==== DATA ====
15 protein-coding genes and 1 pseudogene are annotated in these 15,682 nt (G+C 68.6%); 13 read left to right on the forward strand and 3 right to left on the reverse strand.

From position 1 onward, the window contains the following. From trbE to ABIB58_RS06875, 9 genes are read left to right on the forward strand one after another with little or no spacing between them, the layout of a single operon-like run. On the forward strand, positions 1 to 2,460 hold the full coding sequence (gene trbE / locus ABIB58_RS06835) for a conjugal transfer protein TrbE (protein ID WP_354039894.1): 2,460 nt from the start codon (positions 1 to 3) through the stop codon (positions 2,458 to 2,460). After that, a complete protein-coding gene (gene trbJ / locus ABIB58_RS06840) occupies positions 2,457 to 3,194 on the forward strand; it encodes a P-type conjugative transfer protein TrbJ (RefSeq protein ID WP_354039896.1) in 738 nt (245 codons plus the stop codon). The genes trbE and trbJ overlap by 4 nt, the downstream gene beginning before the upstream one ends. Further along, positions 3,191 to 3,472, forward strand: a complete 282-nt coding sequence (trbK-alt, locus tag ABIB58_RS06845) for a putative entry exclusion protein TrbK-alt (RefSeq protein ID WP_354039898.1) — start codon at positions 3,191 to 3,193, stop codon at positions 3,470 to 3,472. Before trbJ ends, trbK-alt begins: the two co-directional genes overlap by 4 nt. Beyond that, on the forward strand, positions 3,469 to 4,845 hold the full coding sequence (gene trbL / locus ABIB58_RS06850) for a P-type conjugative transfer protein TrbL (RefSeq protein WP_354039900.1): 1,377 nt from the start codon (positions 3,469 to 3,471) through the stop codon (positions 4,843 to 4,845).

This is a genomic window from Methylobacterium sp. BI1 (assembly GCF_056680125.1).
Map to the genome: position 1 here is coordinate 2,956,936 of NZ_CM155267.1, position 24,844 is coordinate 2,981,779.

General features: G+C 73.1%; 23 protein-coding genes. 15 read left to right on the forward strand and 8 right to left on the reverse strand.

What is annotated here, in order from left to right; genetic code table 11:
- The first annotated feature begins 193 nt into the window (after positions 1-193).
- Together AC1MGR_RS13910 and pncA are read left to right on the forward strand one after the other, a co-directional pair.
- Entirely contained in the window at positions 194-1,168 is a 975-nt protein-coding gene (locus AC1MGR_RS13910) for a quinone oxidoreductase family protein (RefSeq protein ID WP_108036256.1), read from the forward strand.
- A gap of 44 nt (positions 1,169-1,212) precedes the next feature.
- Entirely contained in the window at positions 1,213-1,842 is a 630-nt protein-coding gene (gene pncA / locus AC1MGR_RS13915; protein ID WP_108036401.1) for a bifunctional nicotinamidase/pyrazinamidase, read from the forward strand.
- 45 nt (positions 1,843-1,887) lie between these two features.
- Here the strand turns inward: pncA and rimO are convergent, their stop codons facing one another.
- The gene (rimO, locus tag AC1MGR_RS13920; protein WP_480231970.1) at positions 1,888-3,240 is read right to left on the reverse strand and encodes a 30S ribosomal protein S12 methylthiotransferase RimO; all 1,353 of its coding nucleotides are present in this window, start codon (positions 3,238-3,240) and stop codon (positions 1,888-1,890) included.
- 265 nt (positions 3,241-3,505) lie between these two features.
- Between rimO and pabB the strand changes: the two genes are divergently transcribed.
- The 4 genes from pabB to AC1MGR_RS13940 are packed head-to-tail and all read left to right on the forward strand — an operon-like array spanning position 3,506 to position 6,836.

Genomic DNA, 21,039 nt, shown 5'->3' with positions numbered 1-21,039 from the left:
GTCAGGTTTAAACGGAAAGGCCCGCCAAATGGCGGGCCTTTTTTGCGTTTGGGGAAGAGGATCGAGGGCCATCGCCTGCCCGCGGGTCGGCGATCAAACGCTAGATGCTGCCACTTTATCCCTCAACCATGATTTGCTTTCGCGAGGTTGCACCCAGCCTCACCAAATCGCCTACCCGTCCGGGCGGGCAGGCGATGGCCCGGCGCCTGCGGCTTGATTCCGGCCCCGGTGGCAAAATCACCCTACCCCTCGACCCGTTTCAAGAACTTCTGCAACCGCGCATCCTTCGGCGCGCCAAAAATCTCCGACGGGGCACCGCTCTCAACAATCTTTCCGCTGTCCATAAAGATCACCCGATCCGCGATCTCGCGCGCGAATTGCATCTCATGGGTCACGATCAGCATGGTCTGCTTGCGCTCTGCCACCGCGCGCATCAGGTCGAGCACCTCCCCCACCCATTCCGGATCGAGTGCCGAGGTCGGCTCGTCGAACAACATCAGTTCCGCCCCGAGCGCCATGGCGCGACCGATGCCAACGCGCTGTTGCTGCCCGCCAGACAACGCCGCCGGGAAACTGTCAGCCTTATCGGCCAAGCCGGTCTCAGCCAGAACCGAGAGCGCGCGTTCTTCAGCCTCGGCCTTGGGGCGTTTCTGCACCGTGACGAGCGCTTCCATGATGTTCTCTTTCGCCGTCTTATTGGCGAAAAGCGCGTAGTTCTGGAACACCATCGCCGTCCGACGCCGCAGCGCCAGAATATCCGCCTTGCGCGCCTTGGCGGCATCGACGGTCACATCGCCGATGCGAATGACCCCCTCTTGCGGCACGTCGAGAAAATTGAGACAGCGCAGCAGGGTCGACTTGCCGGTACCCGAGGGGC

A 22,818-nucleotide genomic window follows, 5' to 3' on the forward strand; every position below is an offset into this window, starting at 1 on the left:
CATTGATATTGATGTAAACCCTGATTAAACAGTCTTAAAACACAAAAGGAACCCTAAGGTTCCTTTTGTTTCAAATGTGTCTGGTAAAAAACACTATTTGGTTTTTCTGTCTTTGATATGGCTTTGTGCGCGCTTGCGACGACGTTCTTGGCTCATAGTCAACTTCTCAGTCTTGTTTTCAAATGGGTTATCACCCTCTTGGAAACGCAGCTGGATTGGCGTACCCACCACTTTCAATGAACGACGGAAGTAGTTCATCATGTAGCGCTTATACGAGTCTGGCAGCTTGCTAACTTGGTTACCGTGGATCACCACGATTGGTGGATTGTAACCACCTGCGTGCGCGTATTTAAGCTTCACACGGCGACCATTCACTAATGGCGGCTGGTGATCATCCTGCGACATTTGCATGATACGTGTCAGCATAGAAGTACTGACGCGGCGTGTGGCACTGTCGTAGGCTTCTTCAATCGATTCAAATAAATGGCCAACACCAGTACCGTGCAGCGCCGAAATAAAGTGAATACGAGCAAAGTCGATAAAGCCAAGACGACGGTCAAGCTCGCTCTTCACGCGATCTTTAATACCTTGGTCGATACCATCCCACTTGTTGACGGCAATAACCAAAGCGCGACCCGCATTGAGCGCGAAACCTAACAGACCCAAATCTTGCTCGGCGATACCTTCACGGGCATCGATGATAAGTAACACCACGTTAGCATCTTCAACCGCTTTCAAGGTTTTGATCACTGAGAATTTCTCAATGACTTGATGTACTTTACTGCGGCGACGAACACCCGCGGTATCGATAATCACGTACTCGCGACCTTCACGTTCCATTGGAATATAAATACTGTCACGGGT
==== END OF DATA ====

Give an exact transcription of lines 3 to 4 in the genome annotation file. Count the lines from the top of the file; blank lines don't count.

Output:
This is a genomic window from Methylobacterium sp. BI1 (assembly GCF_056680125.1).
Map to the genome: position 1 here is coordinate 2,956,936 of NZ_CM155267.1, position 24,844 is coordinate 2,981,779.